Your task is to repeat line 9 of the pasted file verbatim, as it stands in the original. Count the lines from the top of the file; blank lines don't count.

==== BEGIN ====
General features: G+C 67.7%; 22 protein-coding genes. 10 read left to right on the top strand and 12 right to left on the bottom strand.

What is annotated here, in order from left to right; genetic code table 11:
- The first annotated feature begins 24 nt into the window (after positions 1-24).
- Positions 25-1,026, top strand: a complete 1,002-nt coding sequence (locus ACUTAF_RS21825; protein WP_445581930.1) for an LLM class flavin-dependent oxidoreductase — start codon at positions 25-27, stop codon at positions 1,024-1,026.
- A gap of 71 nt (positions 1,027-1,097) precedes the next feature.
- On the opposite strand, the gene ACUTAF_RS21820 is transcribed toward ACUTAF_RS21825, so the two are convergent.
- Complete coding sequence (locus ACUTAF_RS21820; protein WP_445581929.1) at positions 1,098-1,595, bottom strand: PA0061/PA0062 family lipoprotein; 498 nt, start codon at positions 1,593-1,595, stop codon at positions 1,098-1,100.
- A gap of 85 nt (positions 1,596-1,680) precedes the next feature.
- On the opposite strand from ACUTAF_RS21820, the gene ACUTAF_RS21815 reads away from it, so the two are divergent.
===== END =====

- On the opposite strand from ACUTAF_RS21820, the gene ACUTAF_RS21815 reads away from it, so the two are divergent.